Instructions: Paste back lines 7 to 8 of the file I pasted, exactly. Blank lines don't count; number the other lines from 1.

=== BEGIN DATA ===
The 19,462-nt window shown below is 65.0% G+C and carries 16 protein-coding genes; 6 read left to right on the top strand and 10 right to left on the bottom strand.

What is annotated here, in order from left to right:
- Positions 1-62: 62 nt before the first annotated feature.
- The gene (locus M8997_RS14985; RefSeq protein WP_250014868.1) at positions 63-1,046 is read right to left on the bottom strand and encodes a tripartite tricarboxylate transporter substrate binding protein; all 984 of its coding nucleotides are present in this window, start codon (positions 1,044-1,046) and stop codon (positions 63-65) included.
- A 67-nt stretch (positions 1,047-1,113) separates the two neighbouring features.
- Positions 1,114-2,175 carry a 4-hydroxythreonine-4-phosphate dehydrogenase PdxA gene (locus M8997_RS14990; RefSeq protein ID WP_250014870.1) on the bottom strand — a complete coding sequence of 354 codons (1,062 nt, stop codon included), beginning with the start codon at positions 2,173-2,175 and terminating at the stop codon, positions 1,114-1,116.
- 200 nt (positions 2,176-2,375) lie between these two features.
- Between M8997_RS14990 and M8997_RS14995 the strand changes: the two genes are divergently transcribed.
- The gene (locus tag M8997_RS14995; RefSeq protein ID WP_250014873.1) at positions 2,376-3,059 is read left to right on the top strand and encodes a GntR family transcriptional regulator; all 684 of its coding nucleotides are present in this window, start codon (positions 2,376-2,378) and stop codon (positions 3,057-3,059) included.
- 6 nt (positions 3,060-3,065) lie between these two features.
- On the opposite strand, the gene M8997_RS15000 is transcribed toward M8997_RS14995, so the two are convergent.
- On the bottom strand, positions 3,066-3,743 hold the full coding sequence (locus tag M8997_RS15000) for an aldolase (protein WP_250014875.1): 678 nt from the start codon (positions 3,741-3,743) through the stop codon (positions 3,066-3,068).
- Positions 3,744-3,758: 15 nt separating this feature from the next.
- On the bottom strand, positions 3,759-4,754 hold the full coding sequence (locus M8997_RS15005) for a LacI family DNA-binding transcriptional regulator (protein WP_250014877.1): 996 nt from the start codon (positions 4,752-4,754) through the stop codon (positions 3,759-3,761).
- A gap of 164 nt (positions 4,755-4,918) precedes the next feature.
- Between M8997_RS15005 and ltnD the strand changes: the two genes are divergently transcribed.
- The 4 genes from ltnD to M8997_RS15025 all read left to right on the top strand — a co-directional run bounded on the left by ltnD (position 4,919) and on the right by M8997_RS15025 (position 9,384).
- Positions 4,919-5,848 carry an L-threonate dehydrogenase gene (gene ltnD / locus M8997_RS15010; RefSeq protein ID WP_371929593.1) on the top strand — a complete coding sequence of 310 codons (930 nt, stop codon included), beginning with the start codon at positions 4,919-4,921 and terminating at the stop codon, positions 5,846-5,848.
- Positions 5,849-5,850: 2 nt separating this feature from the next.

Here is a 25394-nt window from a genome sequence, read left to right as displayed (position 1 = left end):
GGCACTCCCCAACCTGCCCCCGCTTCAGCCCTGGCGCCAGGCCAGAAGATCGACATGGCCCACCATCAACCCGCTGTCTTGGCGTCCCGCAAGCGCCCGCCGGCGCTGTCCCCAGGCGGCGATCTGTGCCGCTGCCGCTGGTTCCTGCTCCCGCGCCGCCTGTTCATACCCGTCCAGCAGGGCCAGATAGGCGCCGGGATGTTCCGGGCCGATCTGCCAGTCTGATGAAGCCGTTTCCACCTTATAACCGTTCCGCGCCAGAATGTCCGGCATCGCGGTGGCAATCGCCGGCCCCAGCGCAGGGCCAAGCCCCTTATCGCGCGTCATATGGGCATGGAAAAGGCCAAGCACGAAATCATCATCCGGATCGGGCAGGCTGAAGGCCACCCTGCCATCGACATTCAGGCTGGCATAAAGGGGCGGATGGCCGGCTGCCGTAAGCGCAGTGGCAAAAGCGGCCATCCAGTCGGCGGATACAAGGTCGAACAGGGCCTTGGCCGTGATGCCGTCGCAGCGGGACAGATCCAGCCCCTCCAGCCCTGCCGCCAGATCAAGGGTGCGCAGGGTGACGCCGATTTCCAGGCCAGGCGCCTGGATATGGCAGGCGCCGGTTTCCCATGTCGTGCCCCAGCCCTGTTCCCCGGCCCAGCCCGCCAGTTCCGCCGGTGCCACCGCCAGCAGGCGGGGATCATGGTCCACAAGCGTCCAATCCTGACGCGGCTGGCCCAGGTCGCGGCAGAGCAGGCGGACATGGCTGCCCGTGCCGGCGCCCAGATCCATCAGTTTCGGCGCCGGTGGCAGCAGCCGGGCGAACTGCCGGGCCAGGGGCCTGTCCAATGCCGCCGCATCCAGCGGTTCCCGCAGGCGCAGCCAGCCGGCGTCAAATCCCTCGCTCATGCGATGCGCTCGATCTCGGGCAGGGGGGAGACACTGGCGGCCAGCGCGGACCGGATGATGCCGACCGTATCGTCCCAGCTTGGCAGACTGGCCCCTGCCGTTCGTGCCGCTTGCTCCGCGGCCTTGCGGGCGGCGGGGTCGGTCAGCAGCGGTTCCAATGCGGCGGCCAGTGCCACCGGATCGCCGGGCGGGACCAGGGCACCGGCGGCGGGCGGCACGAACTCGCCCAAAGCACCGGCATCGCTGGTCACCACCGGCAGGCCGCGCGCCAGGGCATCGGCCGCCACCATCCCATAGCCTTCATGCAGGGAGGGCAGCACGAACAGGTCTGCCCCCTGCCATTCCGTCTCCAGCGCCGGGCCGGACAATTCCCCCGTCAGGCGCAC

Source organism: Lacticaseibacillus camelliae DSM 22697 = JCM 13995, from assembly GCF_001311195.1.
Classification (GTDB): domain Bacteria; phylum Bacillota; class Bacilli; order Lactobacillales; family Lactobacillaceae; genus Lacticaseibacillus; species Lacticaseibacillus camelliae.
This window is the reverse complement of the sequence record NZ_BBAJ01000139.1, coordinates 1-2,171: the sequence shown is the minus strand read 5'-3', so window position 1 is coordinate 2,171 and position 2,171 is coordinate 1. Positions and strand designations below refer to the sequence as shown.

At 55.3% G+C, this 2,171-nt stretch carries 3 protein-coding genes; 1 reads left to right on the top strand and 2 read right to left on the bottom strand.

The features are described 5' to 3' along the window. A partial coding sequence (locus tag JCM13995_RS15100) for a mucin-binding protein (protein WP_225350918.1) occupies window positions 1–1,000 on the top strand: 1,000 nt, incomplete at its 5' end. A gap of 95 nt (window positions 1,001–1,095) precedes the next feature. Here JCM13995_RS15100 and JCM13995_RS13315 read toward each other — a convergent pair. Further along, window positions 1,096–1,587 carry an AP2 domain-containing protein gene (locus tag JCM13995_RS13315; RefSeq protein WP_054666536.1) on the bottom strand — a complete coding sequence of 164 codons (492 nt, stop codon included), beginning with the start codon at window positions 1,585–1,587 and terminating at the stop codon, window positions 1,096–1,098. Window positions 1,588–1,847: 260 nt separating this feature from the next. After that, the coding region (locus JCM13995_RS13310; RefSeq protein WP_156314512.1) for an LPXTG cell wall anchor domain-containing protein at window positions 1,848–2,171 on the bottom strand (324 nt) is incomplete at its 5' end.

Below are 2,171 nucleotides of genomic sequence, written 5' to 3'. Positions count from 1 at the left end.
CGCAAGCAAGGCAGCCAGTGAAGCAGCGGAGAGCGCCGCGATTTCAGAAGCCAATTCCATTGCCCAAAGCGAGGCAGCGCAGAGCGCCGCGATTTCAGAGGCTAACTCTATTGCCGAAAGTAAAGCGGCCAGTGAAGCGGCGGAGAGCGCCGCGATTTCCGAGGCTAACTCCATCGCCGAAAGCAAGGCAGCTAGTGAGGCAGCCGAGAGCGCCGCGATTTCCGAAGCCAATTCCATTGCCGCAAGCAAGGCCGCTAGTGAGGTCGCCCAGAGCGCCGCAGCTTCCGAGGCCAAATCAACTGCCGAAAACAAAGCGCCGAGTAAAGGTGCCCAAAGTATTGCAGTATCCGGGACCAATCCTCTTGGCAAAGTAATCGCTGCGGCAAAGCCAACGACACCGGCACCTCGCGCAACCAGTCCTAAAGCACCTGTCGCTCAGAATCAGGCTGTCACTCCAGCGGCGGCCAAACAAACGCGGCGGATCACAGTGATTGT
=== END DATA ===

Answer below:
- 200 nt (positions 2,176-2,375) lie between these two features.
- Between M8997_RS14990 and M8997_RS14995 the strand changes: the two genes are divergently transcribed.